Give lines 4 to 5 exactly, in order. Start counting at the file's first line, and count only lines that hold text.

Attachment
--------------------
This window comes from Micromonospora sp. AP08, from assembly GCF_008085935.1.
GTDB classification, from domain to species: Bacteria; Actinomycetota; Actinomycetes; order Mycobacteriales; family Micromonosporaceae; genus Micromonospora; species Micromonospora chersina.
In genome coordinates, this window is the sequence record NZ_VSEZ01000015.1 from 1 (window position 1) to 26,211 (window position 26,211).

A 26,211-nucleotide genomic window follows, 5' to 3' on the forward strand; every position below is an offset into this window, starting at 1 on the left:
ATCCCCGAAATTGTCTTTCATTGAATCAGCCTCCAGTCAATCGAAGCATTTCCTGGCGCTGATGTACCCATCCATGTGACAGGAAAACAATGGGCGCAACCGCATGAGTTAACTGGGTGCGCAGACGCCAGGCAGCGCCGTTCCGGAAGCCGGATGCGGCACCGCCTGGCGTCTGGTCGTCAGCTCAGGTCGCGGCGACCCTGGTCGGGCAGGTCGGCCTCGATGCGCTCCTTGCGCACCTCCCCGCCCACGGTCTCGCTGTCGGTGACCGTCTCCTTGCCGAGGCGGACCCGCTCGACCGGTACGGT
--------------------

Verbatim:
A 26,211-nucleotide genomic window follows, 5' to 3' on the forward strand; every position below is an offset into this window, starting at 1 on the left:
ATCCCCGAAATTGTCTTTCATTGAATCAGCCTCCAGTCAATCGAAGCATTTCCTGGCGCTGATGTACCCATCCATGTGACAGGAAAACAATGGGCGCAACCGCATGAGTTAACTGGGTGCGCAGACGCCAGGCAGCGCCGTTCCGGAAGCCGGATGCGGCACCGCCTGGCGTCTGGTCGTCAGCTCAGGTCGCGGCGACCCTGGTCGGGCAGGTCGGCCTCGATGCGCTCCTTGCGCACCTCCCCGCCCACGGTCTCGCTGTCGGTGACCGTCTCCTTGCCGAGGCGGACCCGCTCGACCGGTACGGT